Share Share on Facebook Share on Twitter Share on LinkedIn Share via Email

No Fault Evictions

There has been much written in the media recently about the Government’s proposals to alter the ability of landlords of residential properties to evict tenants after giving two months’ notice.  While this makes a good headline, if you delve a little deeper, there are things that tenants can to do protect themselves. 


  • It is usual for residential property to be let on an Assured Shorthold Tenancy.  It is this type of tenancy which can be brought to an end with two months’ notice. 


  • The two months’ notice can, however, only expire once the fixed term of the tenancy has expired. 


  • Most tenancy agreements are granted for six months and then the tenants stay on afterwards.  This means that notice can be served to end the tenancy at the end of the six month period or at any time thereafter on two months’ notice.  If you want to stay in a property for longer than six months, then the obvious thing to do is to try to negotiate a longer term at the outset or, when the initial six months is coming up to expire, go to the landlord and arrange for another six months or twelve months, or whatever, to be granted to you.  In that way, as long as you pay the rent and observe your obligations, you are safe until the expiry of the next fixed period. 


  • It is the habit of allowing tenancies to roll on after the initial period has expired that leaves people vulnerable to eviction on two months’ notice without being at fault.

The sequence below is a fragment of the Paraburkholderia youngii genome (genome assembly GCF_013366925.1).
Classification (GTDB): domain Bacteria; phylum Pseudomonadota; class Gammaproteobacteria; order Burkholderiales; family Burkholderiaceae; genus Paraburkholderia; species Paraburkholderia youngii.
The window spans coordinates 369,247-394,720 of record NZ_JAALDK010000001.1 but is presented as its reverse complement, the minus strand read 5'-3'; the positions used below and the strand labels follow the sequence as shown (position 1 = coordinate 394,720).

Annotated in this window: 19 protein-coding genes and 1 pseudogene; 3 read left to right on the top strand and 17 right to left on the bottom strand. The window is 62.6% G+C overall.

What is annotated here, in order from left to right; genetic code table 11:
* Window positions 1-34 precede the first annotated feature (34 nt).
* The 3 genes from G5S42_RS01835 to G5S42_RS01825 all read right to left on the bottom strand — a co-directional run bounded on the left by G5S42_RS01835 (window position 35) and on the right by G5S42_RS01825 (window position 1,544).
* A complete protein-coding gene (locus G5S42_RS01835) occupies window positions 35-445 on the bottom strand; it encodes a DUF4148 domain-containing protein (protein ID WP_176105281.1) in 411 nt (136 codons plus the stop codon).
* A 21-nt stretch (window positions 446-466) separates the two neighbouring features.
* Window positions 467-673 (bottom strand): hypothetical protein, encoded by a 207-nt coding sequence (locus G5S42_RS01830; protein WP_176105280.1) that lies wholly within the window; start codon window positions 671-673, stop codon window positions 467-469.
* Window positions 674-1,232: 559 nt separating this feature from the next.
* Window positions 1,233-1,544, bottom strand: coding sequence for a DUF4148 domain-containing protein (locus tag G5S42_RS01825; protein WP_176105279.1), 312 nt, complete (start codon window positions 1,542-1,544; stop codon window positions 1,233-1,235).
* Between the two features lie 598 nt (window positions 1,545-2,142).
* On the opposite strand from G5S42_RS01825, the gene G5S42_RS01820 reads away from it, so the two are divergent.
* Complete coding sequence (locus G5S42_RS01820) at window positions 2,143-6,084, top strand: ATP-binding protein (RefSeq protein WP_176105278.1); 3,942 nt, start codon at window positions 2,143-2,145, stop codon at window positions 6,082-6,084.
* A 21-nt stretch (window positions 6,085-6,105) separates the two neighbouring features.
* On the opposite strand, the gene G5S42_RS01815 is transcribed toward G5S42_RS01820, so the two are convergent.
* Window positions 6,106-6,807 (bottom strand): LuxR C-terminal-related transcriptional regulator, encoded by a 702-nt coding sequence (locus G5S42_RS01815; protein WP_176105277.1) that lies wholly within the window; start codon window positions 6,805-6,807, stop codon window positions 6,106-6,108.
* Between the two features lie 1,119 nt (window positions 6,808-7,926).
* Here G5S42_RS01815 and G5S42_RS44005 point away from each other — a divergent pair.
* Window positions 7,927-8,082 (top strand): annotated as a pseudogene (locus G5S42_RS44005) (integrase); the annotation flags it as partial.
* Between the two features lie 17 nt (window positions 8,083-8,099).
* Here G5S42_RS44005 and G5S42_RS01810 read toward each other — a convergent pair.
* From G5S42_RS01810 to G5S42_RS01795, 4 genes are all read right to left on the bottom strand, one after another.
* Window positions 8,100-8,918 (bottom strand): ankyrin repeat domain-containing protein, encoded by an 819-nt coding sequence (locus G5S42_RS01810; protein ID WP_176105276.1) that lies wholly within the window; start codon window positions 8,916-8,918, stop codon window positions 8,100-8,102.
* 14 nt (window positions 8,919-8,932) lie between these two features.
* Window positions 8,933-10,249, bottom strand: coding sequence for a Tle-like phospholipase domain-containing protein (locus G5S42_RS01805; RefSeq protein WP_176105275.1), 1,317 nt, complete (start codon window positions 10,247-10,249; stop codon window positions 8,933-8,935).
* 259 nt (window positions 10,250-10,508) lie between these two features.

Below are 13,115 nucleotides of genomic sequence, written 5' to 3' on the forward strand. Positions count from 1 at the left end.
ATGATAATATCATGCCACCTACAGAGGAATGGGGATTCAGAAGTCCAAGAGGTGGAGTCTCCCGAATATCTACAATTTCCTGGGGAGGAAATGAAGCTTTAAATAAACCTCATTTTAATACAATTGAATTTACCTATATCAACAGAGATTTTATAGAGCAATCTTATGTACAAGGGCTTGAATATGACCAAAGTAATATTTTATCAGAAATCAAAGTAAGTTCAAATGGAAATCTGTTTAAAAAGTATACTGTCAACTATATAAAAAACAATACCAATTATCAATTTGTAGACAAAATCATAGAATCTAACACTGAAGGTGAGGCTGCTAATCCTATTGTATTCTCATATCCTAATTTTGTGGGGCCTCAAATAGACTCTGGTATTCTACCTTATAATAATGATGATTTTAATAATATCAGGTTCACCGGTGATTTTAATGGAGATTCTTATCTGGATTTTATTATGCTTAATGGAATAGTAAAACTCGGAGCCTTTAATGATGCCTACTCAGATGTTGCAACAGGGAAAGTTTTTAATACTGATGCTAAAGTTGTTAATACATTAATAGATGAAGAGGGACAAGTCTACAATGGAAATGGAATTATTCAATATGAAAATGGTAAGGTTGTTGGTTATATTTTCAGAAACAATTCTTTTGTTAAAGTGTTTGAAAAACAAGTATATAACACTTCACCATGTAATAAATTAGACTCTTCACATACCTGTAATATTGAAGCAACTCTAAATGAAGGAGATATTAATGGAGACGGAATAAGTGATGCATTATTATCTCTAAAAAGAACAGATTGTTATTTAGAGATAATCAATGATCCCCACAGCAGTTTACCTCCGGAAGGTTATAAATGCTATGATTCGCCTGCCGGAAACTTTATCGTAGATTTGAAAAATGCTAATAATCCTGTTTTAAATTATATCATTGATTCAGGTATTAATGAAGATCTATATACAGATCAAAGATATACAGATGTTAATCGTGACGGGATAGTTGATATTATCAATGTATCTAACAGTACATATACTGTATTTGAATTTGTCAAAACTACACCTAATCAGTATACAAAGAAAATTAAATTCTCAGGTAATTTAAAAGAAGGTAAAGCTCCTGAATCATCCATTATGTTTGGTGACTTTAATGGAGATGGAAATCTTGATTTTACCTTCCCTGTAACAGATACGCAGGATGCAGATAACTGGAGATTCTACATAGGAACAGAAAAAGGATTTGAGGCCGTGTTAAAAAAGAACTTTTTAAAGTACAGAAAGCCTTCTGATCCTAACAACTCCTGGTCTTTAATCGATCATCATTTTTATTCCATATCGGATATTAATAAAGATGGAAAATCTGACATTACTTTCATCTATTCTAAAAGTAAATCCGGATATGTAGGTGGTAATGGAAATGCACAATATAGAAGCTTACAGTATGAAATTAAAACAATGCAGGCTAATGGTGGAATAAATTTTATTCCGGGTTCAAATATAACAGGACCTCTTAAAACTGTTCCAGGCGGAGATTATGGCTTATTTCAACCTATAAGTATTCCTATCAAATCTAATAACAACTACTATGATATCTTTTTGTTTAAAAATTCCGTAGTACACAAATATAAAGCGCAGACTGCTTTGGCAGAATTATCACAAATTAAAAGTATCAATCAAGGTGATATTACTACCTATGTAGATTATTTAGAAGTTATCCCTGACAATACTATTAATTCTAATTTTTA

• If two months’ notice is served, a landlord cannot evict the tenant without taking Court proceedings – this is a criminal offence.  These proceedings take time and, often, if the tenant needs to be rehoused by the local authority, a Court Order will be required to prove that they are in need of housing.  It may take some months to obtain an Order. 


  • Although the headlines talked about “no fault” evictions, there are restrictions on landlords using what are known as Section 21 Notices (the two month notice).  Landlords cannot engage in what are called “revenge evictions”.  If, for example, a property is in disrepair and the tenant has let the landlord and the local authority know this (and followed certain procedures) the landlord is not able to serve a Section 21 Notice. 


The essential points to take away from this piece are


  • Try to make sure that you have as long a fixed term as you need (although appreciate that you cannot bring the fixed period to an end early unless the tenancy allows you to) and;


  • If you are served with a notice, take some advice.  There are plenty of solicitors who are experienced in this area of law or you could talk to Shelter which is a charity employing expert advisors. 


If you need any assistance, please contact Georgina Allen on 01208 72328 or email

For more articles visit the BLOG